Everyone’s seen Cobber Nation on game day: bare chests painted, circling the field with their flags at every touchdown, or shouting cheers about lutefisk and lefse. They may seem silly or, on particularly cold days, out of their minds, but Cobber Nation is determined to go out of their way to make sure everyone enjoys the games.

“We definitely stick to the motto of MIAC: Be loud, be proud, be positive,” junior Cobber Nation member Blaine Mullican said. “That’s pretty important to us.”

Cobber Nation president Anders Meier said that, while the group may be known for their presence at football games, Cobber Nation aims to support all Concordia sports.

“We just want to instill a sense of love for Cobber athletics,” he said. “Originally Cobber Nation started just for football, and then the founders thought about the name: It’s not called ‘Football Nation’, it’s called Cobber Nation.”

According to Meier, the group of Cobber super-fans started in 2004, when several enthusiastic floormates decided to paint their faces and cheer for the football team from the front of the stands. Today, the group incorporates members from all walks of life on campus. Meier said that getting to know people from different social circles is one of the best parts of being in Cobber Nation.

“We really formed our own family,” he said.

Junior member Bruno Surdo agrees. He said that Cobber Nation members’ common love of sports gives the group a unique bond.

“I think we’re all here for the same purpose of trying to cheer on our athletic teams,” Surdo said.

The group meets on game days at the house of a Cobber Nation member to grill food and paint their chests before heading over to the Jake to begin warming up the fans. When it is time for the game to begin, Cobber Nation says the Lord’s Prayer in the end zone before leading the team onto the field.

In addition to helping the cheer and dance teams lead spectators in support of the team, Cobber Nation has its own set of antics to inspire enthusiasm in the crowd. For each touchdown, they run around the field with a set of Concordia flags and do one pushup for each point that Concordia has scored. At the end of each game, the group joins the Cobber Athletic Band in singing the Hymn of Concordia.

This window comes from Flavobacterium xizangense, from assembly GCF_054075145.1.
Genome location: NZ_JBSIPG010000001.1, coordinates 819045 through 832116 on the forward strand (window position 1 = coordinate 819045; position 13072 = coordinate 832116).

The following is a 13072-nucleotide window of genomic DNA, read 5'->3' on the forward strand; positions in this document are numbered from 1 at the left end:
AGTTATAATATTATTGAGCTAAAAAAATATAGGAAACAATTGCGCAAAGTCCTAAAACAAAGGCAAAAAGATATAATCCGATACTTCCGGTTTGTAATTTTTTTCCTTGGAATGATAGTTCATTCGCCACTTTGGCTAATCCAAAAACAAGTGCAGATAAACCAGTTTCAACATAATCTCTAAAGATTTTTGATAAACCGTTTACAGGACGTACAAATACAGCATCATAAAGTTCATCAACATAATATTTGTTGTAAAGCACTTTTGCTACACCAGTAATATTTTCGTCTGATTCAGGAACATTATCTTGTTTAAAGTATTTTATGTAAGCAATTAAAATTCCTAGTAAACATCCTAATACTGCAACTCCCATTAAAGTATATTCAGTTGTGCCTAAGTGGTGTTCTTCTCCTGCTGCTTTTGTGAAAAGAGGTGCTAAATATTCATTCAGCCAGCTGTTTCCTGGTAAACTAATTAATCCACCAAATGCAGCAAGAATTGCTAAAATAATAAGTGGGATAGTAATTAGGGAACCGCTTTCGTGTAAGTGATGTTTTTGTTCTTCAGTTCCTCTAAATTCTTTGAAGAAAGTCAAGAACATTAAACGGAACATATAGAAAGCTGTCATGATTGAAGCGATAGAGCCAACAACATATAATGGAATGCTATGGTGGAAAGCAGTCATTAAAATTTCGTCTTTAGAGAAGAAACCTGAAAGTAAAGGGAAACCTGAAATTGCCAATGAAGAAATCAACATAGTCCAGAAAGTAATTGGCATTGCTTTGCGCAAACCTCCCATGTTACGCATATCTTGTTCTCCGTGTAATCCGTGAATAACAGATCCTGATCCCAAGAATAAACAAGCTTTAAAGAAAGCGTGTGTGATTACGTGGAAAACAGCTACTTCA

“It all kind of ties into the wackiness of a cheer section for a college,” Surdo said.
In order to join Cobber Nation, new members must show their dedication to the Cobber sports through what Meier calls “a random act of school spirit.”

For his initiation, Meier said he and several other students cheered on random people around campus: janitors cleaning windows, students working out in Olson Forum, people in the library. They even tried to get into Anderson Commons to show their cobber spirit.

“They didn’t let us in because we didn’t have shirts on,” he said, “but we stood by the ticket counter and cheered on people.”

This year, however, the initiation process fell by the wayside as Cobber Nation struggled to recruit and maintain consistent members.

“We really haven’t been able to get a set group of people together this year, which is hard,” Surdo said.

Mullican said that part of the problem is that Concordia freshmen don’t know much about Cobber Nation when they arrive in the fall.

“The struggle, I think, with any sort of group on campus is that you have to get underclassmen involved,” he said. “Otherwise, your group isn’t…going to do very well.”

But Meier suspects that people are also becoming disenchanted with Cobber Nation.

“I think people are getting sick of us to be honest with you,” he said. “They think we’re just a bunch of fools and they kind of take us for granted.”

According the Meier, Cobber Nation suffered some scathing criticism on Facebook after missing one home game this year. However, he feels that the Concordia community could help Cobber Nation make it to games in the future by being supportive of the group.

“If they really cared that much, they could join or they could spread the word,” he said.

Another hurdle to recruiting new members may be that Cobber Nation is not an official student organization. While they used to be supported by the office of Alumni Relations, recent budget cuts have left them to fend for themselves.
However, Meier believes that this only adds to the integrity of the group.

“We take pride in that we’re not a school function, we’re just a bunch of volunteer guys who do it just for the love of it,” he said.

While football season is almost over, Meier said that the team hopes to support other school events, athletic or otherwise, throughout the school year.

“We’re willing to do more than football,” he said.

Mary Beenken

I am a senior English writing major and political science minor at Concordia College, but I originally hail from Fort Collins, Colorado. I have a deep passion for humanitarian aid and the power of the written word. I am currently the Editor-in-Chief of the 2011-2012 Concordian, though on occasion I also write and take pictures. Dream job: hybrid freelance journalist/human rights lawyer.

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